BY LISA MARTINE JENKINS & RAPHAËL BOUSQUET In this United States election cycle, the issue of Iran has loomed large. The Iran nuclear treaty in particular has figured prominently into the two candidates’ sparring over foreign policy, with Hillary Clinton generally defending the treaty and Donald Trump pledging to tear it up upon arriving in the Oval Office. However, to what extent does this focus actually reflect the country’s knowledge on the subject? What influence does this treaty, which represents a relatively distant and obscure set of international weapon and energy interests, have on American foreign policy, both during the election and after? In order to begin to answer some of these questions, the SAIS Observer consulted SAIS Europe visiting professor Gary Sick, who is teaching a mini-course entitled “United States in the Persian Gulf: From Outlier to Empire.” When not in Bologna, Professor Sick is a senior research scholar…

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Professor Hua Tao on Islam in China

in Faculty/Experts
Dr. Hua Tao, professor of Chinese Studies at the Hopkins-Nanjing Center (Photo Courtesy: Professor Hua Tao)

BY JONATHAN HALL-EASTMAN Hua Tao earned his Ph.D. in History from Nanjing University’s Department of History in 1989. He currently serves as a professor of Chinese Studies at the Hopkins-Nanjing Center and professor and doctoral advisor at Nanjing University. From 1992-1993, he was a visiting scholar at the Harvard-Yenching Institute. His research interests include the history of ethnic minorities in Northwest China and the contemporary development of China’s ethnic minorities. He has taught at the Hopkins-Nanjing Center since 1994. During your time studying China’s minorities, in what ways has your focus changed? When I started out at Nanjing University and also during my year at the Harvard-Yenching Institute, I was a historian of northern Chinese minorities during the medieval period. I focused on the inhabitants of Northern China, the Mongolian steppe, Central Asia, as well as on the interaction of these regions with agricultural areas to the south and the process…

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Eliot Cohen and the Fight Against Trump

in Faculty/Experts

BY SHAWN DOYLE Donald Trump is careening towards the Republican nomination, with the conservative establishment left watching in horror as the failed meat salesman and former reality television star hijacks the party. A last-ditch movement to stop Trump before the convention has materialized to prevent this reality. The SAIS community has played a significant role in these efforts, as Strategic Studies program director Eliot Cohen helped organize an open letter for this purpose. Signed by a diverse set of leaders from throughout the Republican foreign policy spectrum, the letter remains a key moment of dissent crystallized within the campaign. We sat down with Dr. Cohen to discuss the letter, the public reaction to it, and what the broader significance of Trump’s rise might be. Can you describe the the process of how the letter came together? It originated the way things often do. I was emailing a bunch of friends…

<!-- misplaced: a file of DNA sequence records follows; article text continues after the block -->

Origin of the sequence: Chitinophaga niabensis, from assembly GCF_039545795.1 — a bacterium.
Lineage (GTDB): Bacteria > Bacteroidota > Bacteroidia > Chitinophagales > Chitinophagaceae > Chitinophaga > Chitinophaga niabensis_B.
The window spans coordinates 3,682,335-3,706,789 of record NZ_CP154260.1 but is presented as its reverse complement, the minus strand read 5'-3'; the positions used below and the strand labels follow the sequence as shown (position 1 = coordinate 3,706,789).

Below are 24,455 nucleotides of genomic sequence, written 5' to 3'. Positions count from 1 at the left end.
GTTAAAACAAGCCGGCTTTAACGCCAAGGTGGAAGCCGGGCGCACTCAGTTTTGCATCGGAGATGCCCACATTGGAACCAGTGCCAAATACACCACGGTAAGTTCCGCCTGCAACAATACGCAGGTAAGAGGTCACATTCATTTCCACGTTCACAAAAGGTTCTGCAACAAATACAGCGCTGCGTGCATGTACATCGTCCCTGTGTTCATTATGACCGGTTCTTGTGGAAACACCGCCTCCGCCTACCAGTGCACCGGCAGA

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Is Trade Evil?

in Faculty/Experts

Trade has driven the U.S. presidential debate in 2016. Criticizing free trade as the cause of declining U.S. manufacturing, both Bernie Sanders and Donald Trump have sparked serious discussion throughout the electorate on free trade, globalization and the recreation of tariff barriers. In search of reasoned expertise to explain the trade phenomena, we sat down with SAIS economics and trade professor Mine Senses. Many of the candidates in this election cycle have offered severe criticism for trade and the effects it has had on the U.S. economy. Is trade evil? Why is there a disconnect between the economists and the voters? Trade is not evil. Large overall gains from international trade are widely documented. These gains include low prices to consumers, productivity gains following re-allocation of factors of production and access to a wider variety of goods. Moreover, U.S. imports from China do not only result in lower prices for…